The geometry of 2D structures on a sheet of paper is reasonably familiar. There is a similar characteristic geometry for a sphere, such as the globe or earth. It has certain key features and behaviour.

A key feature of the globe is that it has an axis of rotation with North and South poles. This is shown between the poles N & S in the diagram over. The plane through the centre of the globe O perpendicular to this axis of rotation defines the Equator.

The basic element of 2D geometry is a line. This is the shortest and straightest route between two points. The equivalent element on a globe is an arc of a great circle.

Take any two points on the surface of a globe, such as A & B in the diagram over. The shortest and straightest route between these is an arc of a great circle. This arc is continued right around the globe to illustrate the great circle in question. This is shown in green.

All great circles have their centre at the centre of the globe O. This is the key feature that defines a great circle. It also means that points that share the same great circle also share the same connection to the center or origin O.

Every great circle crosses the equator at two points X & Y exactly opposite each other as shown. Any great circle divides the equator in half and in turn is divided in half by the equator. The mid way point along a great circle between the equator points X & Y defines the equivalent of a pole N’ on the northern arc and equivalently S’ on the southern arc. N’ is also the point of closest approach to the N pole on the great circle.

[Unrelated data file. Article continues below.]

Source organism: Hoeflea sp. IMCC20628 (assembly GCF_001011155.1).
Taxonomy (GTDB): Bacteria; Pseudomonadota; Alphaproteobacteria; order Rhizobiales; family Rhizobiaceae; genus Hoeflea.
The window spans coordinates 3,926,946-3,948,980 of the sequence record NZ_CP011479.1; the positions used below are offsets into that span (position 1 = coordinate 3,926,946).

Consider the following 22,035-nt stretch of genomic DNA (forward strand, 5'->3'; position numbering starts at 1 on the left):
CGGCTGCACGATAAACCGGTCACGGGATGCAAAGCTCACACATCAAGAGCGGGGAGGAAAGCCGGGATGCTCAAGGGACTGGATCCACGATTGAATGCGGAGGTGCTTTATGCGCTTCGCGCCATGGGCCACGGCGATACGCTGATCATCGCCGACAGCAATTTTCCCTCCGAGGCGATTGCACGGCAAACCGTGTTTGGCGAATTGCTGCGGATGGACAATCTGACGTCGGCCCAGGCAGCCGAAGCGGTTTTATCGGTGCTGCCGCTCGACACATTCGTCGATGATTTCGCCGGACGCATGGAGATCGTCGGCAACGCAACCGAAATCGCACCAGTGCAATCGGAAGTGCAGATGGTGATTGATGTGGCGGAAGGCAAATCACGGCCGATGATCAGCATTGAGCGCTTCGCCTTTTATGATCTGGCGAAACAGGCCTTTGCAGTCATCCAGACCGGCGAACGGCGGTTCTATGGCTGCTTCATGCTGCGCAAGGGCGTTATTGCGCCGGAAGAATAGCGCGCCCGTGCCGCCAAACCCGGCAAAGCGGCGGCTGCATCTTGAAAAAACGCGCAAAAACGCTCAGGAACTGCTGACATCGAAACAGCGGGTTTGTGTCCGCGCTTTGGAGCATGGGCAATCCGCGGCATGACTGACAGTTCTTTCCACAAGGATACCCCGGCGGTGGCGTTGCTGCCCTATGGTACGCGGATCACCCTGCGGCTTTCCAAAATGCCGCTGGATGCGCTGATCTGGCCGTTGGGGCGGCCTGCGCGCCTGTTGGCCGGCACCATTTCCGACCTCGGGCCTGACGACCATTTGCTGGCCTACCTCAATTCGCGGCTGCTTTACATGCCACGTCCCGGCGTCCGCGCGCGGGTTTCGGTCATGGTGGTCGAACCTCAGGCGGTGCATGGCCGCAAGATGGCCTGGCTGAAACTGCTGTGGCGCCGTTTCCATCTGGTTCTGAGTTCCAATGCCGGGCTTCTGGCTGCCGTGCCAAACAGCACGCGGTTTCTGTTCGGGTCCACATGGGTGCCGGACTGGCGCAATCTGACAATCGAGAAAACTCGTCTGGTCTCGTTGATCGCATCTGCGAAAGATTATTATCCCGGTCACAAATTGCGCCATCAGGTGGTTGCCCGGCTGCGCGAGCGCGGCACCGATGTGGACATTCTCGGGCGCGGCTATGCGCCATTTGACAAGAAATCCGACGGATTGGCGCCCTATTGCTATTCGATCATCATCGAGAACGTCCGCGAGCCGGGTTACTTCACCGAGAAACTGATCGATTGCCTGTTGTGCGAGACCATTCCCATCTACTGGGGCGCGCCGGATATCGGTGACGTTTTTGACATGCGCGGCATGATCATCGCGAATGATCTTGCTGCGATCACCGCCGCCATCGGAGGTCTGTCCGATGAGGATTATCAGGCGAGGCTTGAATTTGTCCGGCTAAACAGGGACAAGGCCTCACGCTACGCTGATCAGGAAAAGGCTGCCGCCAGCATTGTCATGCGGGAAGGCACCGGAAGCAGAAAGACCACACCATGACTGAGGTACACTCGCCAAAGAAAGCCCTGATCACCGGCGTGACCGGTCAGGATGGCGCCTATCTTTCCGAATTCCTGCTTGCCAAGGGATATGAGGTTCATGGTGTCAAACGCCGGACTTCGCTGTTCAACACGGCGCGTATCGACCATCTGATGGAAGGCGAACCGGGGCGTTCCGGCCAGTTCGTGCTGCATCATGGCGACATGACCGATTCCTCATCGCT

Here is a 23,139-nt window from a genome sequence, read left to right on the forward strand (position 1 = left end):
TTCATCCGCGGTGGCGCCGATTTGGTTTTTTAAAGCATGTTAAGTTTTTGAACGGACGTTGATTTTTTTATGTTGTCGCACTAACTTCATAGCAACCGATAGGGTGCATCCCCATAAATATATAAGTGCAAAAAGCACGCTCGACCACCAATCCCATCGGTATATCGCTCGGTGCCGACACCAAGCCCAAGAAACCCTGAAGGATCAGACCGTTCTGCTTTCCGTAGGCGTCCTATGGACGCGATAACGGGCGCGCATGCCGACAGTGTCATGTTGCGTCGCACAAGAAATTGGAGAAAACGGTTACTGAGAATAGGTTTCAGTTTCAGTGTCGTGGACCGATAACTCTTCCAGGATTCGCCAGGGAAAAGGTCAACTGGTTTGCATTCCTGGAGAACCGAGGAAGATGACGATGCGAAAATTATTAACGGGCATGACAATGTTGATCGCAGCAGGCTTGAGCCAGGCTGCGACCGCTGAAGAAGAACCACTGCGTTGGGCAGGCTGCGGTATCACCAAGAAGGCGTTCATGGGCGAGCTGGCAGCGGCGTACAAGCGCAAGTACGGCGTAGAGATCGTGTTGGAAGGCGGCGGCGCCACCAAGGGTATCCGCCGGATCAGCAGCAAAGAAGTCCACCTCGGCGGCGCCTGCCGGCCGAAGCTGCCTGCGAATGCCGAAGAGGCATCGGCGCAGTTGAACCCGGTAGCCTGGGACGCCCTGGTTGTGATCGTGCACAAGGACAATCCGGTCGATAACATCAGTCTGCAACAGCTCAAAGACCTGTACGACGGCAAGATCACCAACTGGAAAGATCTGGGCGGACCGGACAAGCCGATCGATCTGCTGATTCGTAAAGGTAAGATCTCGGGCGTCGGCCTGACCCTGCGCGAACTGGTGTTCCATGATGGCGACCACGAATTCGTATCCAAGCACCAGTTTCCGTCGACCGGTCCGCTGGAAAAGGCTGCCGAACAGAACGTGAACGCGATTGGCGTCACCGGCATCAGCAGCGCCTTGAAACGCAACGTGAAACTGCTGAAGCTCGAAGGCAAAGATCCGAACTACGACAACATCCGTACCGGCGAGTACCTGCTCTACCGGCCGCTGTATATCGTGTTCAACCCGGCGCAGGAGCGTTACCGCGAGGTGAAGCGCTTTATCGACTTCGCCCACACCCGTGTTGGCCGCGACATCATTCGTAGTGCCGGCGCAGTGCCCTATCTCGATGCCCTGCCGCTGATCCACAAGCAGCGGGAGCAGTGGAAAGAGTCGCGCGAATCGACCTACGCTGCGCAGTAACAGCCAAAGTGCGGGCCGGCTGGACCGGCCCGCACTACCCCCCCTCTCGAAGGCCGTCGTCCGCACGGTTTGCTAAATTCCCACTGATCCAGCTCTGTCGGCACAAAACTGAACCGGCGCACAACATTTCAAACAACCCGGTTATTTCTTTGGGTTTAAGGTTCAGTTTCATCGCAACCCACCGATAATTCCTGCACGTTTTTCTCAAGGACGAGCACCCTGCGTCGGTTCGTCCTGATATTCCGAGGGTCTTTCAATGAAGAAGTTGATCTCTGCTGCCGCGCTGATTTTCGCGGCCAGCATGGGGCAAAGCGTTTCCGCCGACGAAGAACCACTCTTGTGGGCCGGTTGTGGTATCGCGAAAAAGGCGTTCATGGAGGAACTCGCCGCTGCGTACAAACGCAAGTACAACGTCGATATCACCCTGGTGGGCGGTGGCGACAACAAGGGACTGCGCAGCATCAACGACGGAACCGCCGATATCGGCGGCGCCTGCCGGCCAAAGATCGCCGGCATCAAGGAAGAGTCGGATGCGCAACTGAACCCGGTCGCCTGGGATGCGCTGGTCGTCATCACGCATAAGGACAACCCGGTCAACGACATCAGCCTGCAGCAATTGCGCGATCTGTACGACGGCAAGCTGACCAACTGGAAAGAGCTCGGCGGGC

We can join this pole N’ to the center O to get the equivalent of a vertical or polar axis N’ – O – S’ for the great circle in question. The angle between the globe polar axis N – O and the great circle polar axis N’ – O, shown as θ, is a key feature of the great circle. This is its angle of inclination from the polar axis or its angle of declination, i.e. how much it deviates from the pole. For example, all the meridians of longitude, e.g. X – N, pass through the poles and have 0 declination, while the equator has a 90° angle of declination.

This angle of declination shows up in two locations on the surface of the globe. N’ for any great circle is its point of closest approach to the N pole, i.e. it is the point of highest latitude. The difference in latitude between the N and N’, i.e. N – N’, is a direct measure of the angle of declination θ. A great circle will form an angle with the equator at its crossing points, e.g. X. 90° minus this angle is also a direct measure of the declination angle θ. This is also the angle between the meridian through the crossing point, X – N, and the great circle at X, as shown in the diagram.